Voluntary or unincorporated association

A voluntary or unincorporated association is a group of people who have decided to work together to accomplish a common agreed non-commercial purpose, such as a club, society, local group or community association.

A voluntary association is the simplest form of legal structure and is often appropriate for small scale activities which do not involve leasing premises or employing staff.

This structure is not regulated by an external regulator or subject to specific legislation, although some case law does exist. If it is charitable it will be subject to charity law and regulated by OSCR.

If you are considering this structure and are planning to apply for charitable status, why not consider setting up as a Scottish Charitable Incorporated Organisation? This is a corporate body which provides limited liability for its members and is suitable for organisations that want to become charities, but do not want or need the complex structure of company law.

Advantages

  • Little/no set up costs, least bureaucratic.
  • Relatively cheap and easy to run.
  • No formal registration requirements unless a charity, which will be accountable to OSCR.
  • No detailed statutory procedures to be followed in relation to members’ meetings, etc.
  • No requirement to notify any public register of the people serving on the management committee, unless a charity.
  • No annual return to file with any public register, unless a charity.
  • Can be a less intimidating structure for those considering whether to join as members or stand for election to the management committee.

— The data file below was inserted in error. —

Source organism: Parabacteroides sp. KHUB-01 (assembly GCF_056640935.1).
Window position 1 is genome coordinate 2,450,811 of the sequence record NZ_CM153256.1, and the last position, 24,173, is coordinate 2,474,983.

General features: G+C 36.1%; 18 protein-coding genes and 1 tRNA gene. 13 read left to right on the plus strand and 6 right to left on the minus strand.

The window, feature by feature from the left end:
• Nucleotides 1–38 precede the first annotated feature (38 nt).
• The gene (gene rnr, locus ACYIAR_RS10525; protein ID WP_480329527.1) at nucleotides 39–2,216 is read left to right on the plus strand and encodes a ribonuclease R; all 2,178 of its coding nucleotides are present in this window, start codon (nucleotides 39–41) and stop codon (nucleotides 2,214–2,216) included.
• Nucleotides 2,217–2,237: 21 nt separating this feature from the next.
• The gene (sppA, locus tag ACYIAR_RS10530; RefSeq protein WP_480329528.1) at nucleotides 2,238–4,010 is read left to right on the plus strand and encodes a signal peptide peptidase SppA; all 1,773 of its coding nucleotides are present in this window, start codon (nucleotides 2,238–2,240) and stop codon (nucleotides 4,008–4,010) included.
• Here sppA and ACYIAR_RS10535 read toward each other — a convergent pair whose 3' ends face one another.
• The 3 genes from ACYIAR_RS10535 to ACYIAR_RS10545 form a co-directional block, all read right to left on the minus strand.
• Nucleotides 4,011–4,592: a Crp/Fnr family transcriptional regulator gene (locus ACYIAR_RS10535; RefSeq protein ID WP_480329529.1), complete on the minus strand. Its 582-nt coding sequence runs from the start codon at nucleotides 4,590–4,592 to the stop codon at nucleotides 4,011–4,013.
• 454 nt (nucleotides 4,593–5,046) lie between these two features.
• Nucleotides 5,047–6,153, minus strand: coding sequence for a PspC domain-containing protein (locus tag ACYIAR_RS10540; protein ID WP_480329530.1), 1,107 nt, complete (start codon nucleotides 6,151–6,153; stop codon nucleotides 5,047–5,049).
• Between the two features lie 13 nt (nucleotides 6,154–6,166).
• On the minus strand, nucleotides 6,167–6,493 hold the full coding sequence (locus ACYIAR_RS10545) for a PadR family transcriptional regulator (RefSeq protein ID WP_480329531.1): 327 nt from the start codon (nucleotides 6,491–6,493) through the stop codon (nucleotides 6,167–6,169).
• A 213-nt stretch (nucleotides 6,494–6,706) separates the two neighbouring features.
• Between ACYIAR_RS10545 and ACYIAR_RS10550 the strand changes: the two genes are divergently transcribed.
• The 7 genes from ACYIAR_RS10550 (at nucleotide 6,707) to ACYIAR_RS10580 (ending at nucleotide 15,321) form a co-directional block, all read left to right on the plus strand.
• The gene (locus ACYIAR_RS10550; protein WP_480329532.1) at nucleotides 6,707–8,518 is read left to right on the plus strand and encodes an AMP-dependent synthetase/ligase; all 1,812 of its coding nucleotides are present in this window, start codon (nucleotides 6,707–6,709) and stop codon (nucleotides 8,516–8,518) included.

Disadvantages

  • Does not have a separate legal personality so ownership of assets lies with individuals acting on its behalf, usually office bearers/management committee.
  • Leases/formal contracts have to be entered into in names of office bearers. This can cause technical difficulties where there are changes in the people holding these offices.
  • Legal proceedings cannot be taken by the organisation but only by individuals representing it. Similarly, legal proceedings would be taken out against individuals rather than the organisation.
  • Management committee could be personally liable for debts if the organisation were unable to meet its debts and liabilities out of its own resources.
  • Because it is a more informal structure, may be seen as “less professional” in the eyes of potential funders.

No annual return to file with any public register, unless a charity.
Can be a less intimidating structure for those considering whether to join as members or stand for election to the management committee.

How is it governed?

A voluntary association is governed according to its own rules, but if a charity, the constitution must be approved by OSCR.

It can be fairly informal, and is not legally required to have a written governing document or constitution. But it is good practice to have one and a prerequisite if a registered charity. A constitution should set out the organisation’s aims and objectives, who can join, etc.

Charitable status?

You may choose to set up a voluntary association and register as a Scottish charity if the association meets the criteria for being a charity. Equally, you can set up a voluntary association without seeking charitable status.
Does it have a legal status, distinct from those who run it?